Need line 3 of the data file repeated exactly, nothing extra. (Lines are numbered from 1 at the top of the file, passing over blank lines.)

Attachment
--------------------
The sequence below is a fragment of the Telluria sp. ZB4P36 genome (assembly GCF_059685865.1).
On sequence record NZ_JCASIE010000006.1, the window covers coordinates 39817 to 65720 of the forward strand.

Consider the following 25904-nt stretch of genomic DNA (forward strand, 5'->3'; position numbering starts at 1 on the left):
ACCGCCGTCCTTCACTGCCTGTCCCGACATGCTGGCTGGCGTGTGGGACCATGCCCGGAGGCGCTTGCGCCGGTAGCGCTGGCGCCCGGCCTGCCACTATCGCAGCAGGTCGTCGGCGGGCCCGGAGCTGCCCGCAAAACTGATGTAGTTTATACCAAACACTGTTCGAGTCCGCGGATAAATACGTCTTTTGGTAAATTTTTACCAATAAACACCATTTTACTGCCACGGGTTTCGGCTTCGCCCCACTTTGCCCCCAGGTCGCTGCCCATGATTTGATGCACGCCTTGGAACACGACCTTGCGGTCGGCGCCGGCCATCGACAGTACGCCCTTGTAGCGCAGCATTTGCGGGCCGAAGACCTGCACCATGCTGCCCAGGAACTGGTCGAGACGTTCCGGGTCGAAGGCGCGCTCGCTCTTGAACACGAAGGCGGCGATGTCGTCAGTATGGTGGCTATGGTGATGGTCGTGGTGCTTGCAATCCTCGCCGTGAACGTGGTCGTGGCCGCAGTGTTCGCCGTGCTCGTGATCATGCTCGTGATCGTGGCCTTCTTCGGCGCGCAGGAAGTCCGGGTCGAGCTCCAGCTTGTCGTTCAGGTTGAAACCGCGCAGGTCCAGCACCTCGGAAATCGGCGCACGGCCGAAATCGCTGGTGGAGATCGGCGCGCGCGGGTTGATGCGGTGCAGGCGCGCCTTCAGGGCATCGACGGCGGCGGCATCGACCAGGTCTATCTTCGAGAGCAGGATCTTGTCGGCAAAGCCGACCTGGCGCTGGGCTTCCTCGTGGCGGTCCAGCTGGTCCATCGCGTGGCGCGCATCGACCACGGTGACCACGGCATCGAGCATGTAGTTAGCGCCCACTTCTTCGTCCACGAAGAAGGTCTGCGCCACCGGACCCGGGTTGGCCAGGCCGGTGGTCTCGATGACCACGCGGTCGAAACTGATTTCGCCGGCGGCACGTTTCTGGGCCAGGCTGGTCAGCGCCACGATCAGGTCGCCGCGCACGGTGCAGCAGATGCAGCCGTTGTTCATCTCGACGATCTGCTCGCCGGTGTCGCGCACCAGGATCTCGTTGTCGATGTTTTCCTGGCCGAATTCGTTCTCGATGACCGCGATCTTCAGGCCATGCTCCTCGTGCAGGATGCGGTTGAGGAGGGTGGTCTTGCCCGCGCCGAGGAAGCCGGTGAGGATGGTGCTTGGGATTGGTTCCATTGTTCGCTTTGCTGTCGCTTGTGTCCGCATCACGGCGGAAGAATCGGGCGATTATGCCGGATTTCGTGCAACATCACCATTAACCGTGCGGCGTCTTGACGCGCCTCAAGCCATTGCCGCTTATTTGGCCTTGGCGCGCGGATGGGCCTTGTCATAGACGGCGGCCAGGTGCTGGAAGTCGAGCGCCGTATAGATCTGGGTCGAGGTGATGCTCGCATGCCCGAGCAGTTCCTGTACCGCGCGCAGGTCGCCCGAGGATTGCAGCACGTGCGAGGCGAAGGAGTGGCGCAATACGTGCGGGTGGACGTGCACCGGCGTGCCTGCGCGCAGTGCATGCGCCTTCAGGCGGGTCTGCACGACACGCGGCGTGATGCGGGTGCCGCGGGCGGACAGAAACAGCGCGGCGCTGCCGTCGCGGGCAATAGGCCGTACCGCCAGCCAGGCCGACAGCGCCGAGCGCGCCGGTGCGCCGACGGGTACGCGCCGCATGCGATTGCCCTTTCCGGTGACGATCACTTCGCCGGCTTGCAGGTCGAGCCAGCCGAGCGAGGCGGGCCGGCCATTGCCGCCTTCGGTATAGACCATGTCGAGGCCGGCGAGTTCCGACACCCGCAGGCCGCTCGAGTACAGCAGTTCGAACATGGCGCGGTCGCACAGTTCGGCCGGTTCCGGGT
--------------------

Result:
Consider the following 25904-nt stretch of genomic DNA (forward strand, 5'->3'; position numbering starts at 1 on the left):